FreeDarko's Bethlehem Shoals, a regular contributor to NBA FanHouse and co-author of The Undisputed Guide to Pro Basketball History (visit the FreeDarko store, too!), is keeping a game-by-game diary of the Heat's season — the one you're pretending not to care about.

Results: Heat 96, Hornets 84
Record: 18-8

Heading into the third last night against New Orleans, LeBron James had been Björk-quiet. That's not quite right: James is such an imposing physical presence that, even when he's only touching the ball in passing, or sprinting down the floor to little effect, he's impossible to ignore. But Dwyane Wade had been positively orgasmic, with 20 points in the second quarter — we need to start acknowledging the role his preseason absence, and lingering injury early on, may have played in dampening the "holy shit" quotient with this team. Takin' turns, like they promised. Still, the Hornets hung tough, staying very much in the game despite relying on little more than one of David West's increasingly intermittent good performances.

You just knew, though, that LeBron would happen at some point. And that he did. The third belonged to James, and even if he didn't manage Wade's gaudy tally — he went for only 13 in the quarter — or pull off much in the way of point-forward orchestration, LeBron coming 'round was less an act of heroism and more the expected payoff for bringing together James and Wade (some day, Bosh, maybe?) And yet the very way that Bron stepped in and delivered the final judgment was so frightening, so theatrical, that it bent the arc of the game itself. Whether this was the new Heat plan or whether he just wasn't feeling it before, James waited. And then, inevitably, this happened:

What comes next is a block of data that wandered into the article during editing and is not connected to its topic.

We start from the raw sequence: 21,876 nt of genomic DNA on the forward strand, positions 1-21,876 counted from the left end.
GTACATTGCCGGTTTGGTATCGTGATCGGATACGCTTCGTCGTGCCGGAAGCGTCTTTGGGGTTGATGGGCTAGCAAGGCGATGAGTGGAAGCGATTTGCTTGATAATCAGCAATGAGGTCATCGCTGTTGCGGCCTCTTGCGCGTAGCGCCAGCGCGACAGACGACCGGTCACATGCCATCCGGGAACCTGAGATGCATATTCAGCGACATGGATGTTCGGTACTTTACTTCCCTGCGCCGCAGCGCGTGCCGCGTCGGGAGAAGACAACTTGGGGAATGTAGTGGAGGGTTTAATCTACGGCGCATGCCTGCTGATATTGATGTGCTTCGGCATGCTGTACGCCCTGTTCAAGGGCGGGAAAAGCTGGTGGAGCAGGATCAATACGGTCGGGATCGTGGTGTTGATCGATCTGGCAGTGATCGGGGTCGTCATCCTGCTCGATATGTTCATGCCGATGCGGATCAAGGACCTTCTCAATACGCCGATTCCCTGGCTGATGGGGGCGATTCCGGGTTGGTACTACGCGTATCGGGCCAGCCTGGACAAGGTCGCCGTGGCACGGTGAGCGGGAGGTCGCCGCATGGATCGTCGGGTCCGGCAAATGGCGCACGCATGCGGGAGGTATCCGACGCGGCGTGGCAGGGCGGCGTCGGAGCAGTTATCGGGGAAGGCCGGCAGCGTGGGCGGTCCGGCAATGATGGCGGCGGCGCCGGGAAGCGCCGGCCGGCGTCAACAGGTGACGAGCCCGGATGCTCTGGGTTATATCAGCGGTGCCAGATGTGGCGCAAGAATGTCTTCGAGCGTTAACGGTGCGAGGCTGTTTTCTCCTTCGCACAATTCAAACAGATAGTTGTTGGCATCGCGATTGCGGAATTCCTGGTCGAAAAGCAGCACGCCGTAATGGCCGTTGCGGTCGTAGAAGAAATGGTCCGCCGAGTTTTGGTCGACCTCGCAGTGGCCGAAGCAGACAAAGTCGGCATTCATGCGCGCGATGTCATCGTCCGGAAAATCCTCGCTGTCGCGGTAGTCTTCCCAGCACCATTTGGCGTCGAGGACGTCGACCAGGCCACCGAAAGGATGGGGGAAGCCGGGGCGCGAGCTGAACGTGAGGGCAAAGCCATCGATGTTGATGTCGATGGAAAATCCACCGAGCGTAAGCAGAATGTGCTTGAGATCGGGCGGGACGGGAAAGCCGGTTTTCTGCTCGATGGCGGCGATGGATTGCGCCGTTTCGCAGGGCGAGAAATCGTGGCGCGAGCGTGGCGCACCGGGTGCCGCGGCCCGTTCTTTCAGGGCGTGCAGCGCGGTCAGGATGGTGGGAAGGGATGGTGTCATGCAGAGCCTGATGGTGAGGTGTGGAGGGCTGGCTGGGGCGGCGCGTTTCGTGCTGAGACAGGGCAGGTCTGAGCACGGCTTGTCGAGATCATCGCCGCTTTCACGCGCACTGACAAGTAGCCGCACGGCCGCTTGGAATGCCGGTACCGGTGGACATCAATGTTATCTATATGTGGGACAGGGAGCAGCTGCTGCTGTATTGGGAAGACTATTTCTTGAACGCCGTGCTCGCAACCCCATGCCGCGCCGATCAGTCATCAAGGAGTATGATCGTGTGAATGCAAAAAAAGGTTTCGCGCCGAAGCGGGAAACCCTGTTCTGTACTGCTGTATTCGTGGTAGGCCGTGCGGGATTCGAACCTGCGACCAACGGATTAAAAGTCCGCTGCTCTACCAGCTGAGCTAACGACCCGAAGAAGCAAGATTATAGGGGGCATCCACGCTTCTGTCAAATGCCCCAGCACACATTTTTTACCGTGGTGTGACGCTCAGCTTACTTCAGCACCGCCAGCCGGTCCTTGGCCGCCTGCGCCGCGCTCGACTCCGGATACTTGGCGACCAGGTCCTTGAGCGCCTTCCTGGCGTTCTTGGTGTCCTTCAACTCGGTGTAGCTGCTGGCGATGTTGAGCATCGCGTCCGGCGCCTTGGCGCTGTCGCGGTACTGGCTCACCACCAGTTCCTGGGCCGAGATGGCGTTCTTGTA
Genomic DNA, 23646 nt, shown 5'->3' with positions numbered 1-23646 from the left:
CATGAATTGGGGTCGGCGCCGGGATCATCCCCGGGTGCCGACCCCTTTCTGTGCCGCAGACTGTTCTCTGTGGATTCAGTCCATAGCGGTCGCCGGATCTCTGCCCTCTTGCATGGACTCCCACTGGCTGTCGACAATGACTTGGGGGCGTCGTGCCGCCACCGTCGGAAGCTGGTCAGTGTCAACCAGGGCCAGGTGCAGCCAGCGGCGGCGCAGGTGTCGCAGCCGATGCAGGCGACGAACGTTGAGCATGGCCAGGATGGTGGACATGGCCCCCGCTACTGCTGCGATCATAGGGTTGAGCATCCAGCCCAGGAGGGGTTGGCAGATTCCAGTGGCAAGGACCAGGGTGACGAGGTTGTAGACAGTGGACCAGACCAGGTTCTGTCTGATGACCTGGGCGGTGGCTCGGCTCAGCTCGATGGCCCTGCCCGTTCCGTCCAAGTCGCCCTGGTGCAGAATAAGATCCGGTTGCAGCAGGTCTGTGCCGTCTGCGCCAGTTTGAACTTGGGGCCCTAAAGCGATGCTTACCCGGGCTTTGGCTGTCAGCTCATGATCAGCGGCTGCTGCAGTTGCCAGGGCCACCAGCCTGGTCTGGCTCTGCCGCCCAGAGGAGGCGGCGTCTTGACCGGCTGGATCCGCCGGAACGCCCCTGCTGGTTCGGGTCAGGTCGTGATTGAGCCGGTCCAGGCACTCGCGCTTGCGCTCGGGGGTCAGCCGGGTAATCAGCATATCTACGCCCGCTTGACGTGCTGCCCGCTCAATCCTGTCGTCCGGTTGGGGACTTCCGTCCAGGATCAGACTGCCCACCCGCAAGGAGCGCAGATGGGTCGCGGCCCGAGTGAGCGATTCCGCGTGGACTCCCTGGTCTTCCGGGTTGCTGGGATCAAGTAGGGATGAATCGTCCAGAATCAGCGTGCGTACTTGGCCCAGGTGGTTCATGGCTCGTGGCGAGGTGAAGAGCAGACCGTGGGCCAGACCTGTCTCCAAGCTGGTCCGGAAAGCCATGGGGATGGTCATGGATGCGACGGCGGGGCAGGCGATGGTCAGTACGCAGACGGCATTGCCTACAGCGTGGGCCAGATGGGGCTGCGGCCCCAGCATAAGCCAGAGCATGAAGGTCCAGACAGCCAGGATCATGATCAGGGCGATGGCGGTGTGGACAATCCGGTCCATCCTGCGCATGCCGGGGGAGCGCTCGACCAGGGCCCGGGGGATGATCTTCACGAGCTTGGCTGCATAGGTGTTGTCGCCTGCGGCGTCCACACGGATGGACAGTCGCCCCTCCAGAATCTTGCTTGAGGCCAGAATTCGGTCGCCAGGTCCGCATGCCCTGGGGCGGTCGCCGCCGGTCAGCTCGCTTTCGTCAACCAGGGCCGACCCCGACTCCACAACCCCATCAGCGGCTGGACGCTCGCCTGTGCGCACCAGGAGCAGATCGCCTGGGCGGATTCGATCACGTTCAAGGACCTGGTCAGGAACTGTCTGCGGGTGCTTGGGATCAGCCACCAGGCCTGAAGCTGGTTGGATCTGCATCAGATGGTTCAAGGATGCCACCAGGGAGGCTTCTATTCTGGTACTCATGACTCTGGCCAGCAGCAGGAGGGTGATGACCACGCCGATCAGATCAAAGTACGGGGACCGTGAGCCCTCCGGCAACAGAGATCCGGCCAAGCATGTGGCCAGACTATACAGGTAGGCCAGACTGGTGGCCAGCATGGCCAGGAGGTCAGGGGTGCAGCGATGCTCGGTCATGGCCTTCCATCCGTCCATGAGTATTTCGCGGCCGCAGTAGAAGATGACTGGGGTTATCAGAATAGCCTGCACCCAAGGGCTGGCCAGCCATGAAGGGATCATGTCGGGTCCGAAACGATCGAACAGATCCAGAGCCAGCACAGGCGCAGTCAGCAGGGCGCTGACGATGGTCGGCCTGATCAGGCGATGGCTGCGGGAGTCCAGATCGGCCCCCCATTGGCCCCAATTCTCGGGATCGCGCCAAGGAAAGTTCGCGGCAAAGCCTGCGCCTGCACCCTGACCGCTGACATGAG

Craggs describes this shot as (Larry Bird + Kobe + Pistol Pete) / 0.

I read Harlan Ellison's The Deathbird when I was 11, and I have no idea what the lyrics to Neil Young's "Danger Bird" mean. Still, I feel confident that these two works of art — if nothing else, in title and atmosphere — get right at how LeBron James fits into this team. And maybe, because I'm sleep-deprived and can't handle this slippery slope, the entire league. James is basketball eschatology, and not the Christian kind, where the end of the world is cause for a pizza party. Sooner or later, he will exact his judgment, and from that point on, the game is more or less in ruins. He glows, but only for those who bought season tickets a long time ago, and while he glows, it's out of a love for the sport that isn't about sweating with mere mortals. It's sickening, and strange, and not the stuff of the charismatic man-child he was in Cleveland. But here we are.

If you like sports, and not sci-fi, dad-rawk, or religion, I guess this makes him the closer, and Wade the fireballer. Except the order isn't quite right, and sometimes James has his say before Wade. Still, the effect is the same. It is very hard for a team to claw their way back into a game once LeBron has pissed all over it from way up in the middle of the air. Wade, great as he is, just takes over games. When LeBron does his thing — as we saw most brilliantly against Detroit in 2007, or in Game 3 of the 2010 Celtics series that proved what a crappy jerk he is — everyone is left shell-shocked.

Is this dick-riding? Maybe, but it's also truth. As the Heat learn their hierarchy, James isn't emerging as the point guard we never knew. Instead, he's ultimate judgment, distilled and bottled and kept on the shelf for certain occasions. The score may stay close after LeBron's time, but that game is as good as over.

Bethlehem Shoals is a founding member of FreeDarko.com and a regular contributor to NBA FanHouse. You can buy The Undisputed Guide to Pro Basketball History and lots of other stuff at the FreeDarko store.